One of Ryman’s alums, a young lady who had a great passion for two things: art and science, loved to study the natural sciences, which had intrigued her for as long as she could remember. But another subject that this particular student absorbed easily and quickly was art. She entered the Ryman program in high school—her future a complete mystery to her. But after three semesters of training and guidance, she got the great opportunity to be mentored, then intern and eventually work as a natural sciences artist, creating renderings of animals and artifacts, going on digs with archaeologists and advising scientists on structure and shape of the specimens they’re studying. This Ryman alum’s work can now be seen in one of Los Angeles’ most popular science museums.

Another student, a young man, entered the Ryman program with an already rough teenage life and rocky, emotional past. His upbringing was immersed in gangs, violence and tension, but after making connections and meeting encouragement, purpose and meaning at this very program, this once trouble- bound boy is now a grown design firm owner, a man who now gives back, now serving on the board of directors for the Ryman Arts program. It all started at Ryman, a blank canvas, a pencil and a whole ‘lotta hope.

Now that you have the full scoop on this amazing, colorful, inspiring, often life- changing program that’s happening right here in our county, you might be asking: how can I get connected? Here’s how…

GET THE WORD OUT 

If you are a talented student, or have one who keeps surfacing in your mind as you read the details of this great program, the answer is easy: apply. Applications are accepted twice a year, every year—the fall deadline is June 7th; the spring deadline is December. Students grades nine through 12 can apply, and the final selection is made by a committee which reviews the candidate’s drawings, essay and application; studying all of these elements in search of both talent and motivation.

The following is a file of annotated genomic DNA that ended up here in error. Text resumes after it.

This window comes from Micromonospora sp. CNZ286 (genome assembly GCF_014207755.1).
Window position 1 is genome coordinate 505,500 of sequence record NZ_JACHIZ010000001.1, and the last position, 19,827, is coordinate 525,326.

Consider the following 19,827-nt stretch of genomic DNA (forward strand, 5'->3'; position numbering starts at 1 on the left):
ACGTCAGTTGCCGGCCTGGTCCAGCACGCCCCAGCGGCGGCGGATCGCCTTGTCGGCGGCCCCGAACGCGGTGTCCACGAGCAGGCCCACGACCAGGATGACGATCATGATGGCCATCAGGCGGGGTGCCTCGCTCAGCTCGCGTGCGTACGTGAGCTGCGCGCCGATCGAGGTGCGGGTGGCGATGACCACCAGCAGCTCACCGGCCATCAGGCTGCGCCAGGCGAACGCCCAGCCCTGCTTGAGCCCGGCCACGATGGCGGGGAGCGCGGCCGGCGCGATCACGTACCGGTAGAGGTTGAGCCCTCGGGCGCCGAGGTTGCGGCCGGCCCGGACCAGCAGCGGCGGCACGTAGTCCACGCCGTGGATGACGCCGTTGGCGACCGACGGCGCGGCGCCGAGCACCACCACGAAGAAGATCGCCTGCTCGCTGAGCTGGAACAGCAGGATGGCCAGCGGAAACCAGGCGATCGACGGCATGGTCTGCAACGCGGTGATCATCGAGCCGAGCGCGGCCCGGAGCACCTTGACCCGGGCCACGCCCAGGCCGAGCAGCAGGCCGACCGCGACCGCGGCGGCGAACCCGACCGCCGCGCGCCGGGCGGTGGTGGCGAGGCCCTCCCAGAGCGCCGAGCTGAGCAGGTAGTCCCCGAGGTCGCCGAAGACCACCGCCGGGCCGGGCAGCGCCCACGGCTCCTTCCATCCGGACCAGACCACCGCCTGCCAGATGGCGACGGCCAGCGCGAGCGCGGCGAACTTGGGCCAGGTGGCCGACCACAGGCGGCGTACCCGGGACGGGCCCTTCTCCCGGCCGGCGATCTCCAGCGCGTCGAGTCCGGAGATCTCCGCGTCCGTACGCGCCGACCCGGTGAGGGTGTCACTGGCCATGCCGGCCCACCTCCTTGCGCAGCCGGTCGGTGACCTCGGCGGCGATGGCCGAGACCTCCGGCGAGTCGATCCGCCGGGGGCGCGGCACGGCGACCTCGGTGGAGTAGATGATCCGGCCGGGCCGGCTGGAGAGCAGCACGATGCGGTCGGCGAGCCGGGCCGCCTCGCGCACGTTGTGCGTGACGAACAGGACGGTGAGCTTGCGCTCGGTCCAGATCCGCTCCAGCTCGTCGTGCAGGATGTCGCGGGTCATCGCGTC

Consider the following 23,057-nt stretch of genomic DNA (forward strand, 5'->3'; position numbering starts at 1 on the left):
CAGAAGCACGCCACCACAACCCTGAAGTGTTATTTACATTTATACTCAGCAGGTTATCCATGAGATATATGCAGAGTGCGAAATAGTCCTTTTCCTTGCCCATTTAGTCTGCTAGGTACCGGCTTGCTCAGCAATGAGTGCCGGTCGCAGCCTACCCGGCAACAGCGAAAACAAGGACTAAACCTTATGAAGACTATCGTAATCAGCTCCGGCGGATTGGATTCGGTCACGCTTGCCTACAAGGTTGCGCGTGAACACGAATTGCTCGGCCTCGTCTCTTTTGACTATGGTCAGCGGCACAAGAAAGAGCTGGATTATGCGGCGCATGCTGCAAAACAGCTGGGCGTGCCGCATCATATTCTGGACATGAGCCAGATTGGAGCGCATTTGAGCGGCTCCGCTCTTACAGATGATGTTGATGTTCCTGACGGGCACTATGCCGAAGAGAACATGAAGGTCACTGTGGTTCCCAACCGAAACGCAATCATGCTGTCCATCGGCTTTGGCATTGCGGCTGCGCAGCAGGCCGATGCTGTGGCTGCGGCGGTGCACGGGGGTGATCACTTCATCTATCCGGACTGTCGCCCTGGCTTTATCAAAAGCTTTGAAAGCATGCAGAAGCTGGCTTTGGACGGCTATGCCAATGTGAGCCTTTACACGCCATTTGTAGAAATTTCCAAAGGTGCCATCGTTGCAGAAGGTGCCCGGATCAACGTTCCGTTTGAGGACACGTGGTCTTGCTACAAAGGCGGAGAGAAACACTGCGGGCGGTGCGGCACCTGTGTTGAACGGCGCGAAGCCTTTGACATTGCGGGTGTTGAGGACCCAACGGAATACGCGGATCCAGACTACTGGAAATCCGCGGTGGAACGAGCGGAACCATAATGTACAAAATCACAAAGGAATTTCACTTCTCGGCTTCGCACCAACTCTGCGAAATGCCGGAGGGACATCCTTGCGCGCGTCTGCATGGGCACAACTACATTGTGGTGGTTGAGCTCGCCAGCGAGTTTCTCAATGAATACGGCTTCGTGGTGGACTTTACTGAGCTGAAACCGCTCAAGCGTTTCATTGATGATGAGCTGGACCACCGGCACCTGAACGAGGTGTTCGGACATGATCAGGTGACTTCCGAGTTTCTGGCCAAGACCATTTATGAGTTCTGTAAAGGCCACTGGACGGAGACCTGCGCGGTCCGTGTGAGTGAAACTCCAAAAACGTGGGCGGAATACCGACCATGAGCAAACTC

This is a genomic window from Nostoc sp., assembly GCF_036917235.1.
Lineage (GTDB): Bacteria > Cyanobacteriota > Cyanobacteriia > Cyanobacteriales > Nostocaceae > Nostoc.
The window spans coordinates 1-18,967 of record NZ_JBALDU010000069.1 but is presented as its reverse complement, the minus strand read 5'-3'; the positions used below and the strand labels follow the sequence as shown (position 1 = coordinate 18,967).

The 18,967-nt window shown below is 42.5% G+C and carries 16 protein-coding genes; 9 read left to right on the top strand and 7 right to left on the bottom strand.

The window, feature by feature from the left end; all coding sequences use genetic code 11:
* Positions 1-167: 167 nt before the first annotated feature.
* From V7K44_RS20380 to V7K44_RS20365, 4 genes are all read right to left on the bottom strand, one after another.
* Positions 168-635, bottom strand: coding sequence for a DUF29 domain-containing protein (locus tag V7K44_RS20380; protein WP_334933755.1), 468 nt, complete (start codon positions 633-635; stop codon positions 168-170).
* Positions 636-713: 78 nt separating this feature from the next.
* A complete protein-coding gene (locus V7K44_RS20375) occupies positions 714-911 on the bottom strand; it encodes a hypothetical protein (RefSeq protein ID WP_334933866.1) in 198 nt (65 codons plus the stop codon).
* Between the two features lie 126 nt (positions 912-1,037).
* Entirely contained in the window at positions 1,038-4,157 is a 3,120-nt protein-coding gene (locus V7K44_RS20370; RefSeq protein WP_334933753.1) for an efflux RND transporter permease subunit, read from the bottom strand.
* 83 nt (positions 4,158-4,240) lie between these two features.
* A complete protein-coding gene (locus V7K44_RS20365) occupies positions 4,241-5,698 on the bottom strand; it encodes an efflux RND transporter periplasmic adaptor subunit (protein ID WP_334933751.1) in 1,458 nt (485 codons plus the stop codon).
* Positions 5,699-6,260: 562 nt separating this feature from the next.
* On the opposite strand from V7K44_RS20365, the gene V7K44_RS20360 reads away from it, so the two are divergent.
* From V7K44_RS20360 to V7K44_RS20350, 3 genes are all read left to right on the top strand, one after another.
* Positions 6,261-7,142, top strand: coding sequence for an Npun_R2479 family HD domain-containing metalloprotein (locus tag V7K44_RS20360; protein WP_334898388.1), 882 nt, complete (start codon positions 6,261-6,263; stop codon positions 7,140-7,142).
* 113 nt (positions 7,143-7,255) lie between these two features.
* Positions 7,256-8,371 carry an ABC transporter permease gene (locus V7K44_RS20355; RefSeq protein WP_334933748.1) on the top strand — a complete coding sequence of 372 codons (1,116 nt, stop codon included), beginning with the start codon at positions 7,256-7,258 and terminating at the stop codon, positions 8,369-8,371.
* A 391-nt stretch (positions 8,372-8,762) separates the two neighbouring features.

APPLY AT ryman.org/futurestudents

THE ARTS & THESE STUDENTS

Over the past 20 years of its existence, Ryman Arts has educated more than 4, 500 teens and provided outreach activities to thousands more students from inner-city schools. With the expansion from meeting only in Los Angeles, to their newest location in our very own Orange County, Ryman is now meeting that growing demand for classes at two campuses, so that number will only grow. Based on the number of quality students they have to turn away each and every year, as well as the decreasing arts programs in public schools all over, the fundamental need for growth within this great arts program is as clear as a realist painting. If you think about it, expansion of an outstanding network of students like this only expands “the pipeline of young talent to fuel Southern California’s essential economy.”

The goal for Ryman Arts’ expansion over the next three years is to raise $1.5 million in order to do a few things:

  • Grow the new Orange County site that meets at California State University, Fullerton while continuing to serve students at Otis College of Art & Design in LA.
  • Double the number of students served each year, expanding from 300 students to 600 students.
  • Expand Ryman’s outreach program to minority students in impoverished neighborhoods throughout the region.
  • Ensure the sustainability of Ryman arts for generations to come.
  • Serve more talented, aspiring artists from six counties across Southern California, transforming lives and equipping future creative industry leaders. CONTRIBUTE ONLINE NOW AT ryman.org/HowToHelp 

 

Ryman Arts
315 West Ninth Street
Suite 806
Los Angeles, CA 90015-4202

213.629.ARTS (2787)

http://www.ryman.org